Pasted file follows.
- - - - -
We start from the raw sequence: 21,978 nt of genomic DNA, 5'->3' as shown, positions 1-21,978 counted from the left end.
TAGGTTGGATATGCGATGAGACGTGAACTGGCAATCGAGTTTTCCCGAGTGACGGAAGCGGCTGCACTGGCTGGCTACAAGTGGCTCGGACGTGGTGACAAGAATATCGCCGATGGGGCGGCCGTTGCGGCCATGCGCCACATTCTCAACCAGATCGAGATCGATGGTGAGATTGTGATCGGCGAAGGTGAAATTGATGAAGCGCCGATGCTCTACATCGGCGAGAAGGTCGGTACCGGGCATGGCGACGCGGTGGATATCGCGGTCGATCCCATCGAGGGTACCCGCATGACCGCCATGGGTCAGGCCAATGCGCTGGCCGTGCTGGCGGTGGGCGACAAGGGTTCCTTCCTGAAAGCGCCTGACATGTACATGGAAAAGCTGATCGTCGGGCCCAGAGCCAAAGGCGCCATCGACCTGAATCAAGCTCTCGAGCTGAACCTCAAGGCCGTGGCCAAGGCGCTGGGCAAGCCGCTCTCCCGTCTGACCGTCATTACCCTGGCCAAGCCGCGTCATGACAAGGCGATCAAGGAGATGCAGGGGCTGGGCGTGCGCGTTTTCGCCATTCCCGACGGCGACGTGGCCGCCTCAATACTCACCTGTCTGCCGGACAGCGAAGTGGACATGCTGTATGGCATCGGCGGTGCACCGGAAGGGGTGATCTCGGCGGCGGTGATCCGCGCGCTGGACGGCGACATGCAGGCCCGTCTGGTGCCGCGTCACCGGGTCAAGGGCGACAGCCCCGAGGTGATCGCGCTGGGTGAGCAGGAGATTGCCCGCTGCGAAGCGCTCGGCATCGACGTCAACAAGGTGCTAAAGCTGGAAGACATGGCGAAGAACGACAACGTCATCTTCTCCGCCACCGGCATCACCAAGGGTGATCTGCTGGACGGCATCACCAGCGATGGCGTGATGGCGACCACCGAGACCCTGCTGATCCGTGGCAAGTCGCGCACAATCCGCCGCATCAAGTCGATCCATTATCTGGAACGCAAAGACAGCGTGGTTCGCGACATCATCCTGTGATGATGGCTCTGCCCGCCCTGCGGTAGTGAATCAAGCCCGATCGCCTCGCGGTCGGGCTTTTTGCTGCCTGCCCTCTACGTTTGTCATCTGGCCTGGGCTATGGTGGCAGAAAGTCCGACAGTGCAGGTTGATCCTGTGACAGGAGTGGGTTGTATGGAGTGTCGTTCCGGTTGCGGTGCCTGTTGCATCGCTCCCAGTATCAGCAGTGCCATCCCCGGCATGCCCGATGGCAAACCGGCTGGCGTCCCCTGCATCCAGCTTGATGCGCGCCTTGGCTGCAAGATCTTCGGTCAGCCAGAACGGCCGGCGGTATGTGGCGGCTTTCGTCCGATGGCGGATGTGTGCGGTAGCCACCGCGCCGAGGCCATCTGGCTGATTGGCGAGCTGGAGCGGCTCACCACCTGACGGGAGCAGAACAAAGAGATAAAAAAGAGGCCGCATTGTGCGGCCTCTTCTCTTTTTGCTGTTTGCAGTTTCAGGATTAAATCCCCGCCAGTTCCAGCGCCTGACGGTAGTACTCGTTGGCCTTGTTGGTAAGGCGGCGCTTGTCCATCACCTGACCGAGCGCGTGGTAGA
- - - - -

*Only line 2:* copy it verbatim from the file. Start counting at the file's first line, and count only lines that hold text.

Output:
TAGGTTGGATATGCGATGAGACGTGAACTGGCAATCGAGTTTTCCCGAGTGACGGAAGCGGCTGCACTGGCTGGCTACAAGTGGCTCGGACGTGGTGACAAGAATATCGCCGATGGGGCGGCCGTTGCGGCCATGCGCCACATTCTCAACCAGATCGAGATCGATGGTGAGATTGTGATCGGCGAAGGTGAAATTGATGAAGCGCCGATGCTCTACATCGGCGAGAAGGTCGGTACCGGGCATGGCGACGCGGTGGATATCGCGGTCGATCCCATCGAGGGTACCCGCATGACCGCCATGGGTCAGGCCAATGCGCTGGCCGTGCTGGCGGTGGGCGACAAGGGTTCCTTCCTGAAAGCGCCTGACATGTACATGGAAAAGCTGATCGTCGGGCCCAGAGCCAAAGGCGCCATCGACCTGAATCAAGCTCTCGAGCTGAACCTCAAGGCCGTGGCCAAGGCGCTGGGCAAGCCGCTCTCCCGTCTGACCGTCATTACCCTGGCCAAGCCGCGTCATGACAAGGCGATCAAGGAGATGCAGGGGCTGGGCGTGCGCGTTTTCGCCATTCCCGACGGCGACGTGGCCGCCTCAATACTCACCTGTCTGCCGGACAGCGAAGTGGACATGCTGTATGGCATCGGCGGTGCACCGGAAGGGGTGATCTCGGCGGCGGTGATCCGCGCGCTGGACGGCGACATGCAGGCCCGTCTGGTGCCGCGTCACCGGGTCAAGGGCGACAGCCCCGAGGTGATCGCGCTGGGTGAGCAGGAGATTGCCCGCTGCGAAGCGCTCGGCATCGACGTCAACAAGGTGCTAAAGCTGGAAGACATGGCGAAGAACGACAACGTCATCTTCTCCGCCACCGGCATCACCAAGGGTGATCTGCTGGACGGCATCACCAGCGATGGCGTGATGGCGACCACCGAGACCCTGCTGATCCGTGGCAAGTCGCGCACAATCCGCCGCATCAAGTCGATCCATTATCTGGAACGCAAAGACAGCGTGGTTCGCGACATCATCCTGTGATGATGGCTCTGCCCGCCCTGCGGTAGTGAATCAAGCCCGATCGCCTCGCGGTCGGGCTTTTTGCTGCCTGCCCTCTACGTTTGTCATCTGGCCTGGGCTATGGTGGCAGAAAGTCCGACAGTGCAGGTTGATCCTGTGACAGGAGTGGGTTGTATGGAGTGTCGTTCCGGTTGCGGTGCCTGTTGCATCGCTCCCAGTATCAGCAGTGCCATCCCCGGCATGCCCGATGGCAAACCGGCTGGCGTCCCCTGCATCCAGCTTGATGCGCGCCTTGGCTGCAAGATCTTCGGTCAGCCAGAACGGCCGGCGGTATGTGGCGGCTTTCGTCCGATGGCGGATGTGTGCGGTAGCCACCGCGCCGAGGCCATCTGGCTGATTGGCGAGCTGGAGCGGCTCACCACCTGACGGGAGCAGAACAAAGAGATAAAAAAGAGGCCGCATTGTGCGGCCTCTTCTCTTTTTGCTGTTTGCAGTTTCAGGATTAAATCCCCGCCAGTTCCAGCGCCTGACGGTAGTACTCGTTGGCCTTGTTGGTAAGGCGGCGCTTGTCCATCACCTGACCGAGCGCGTGGTAGA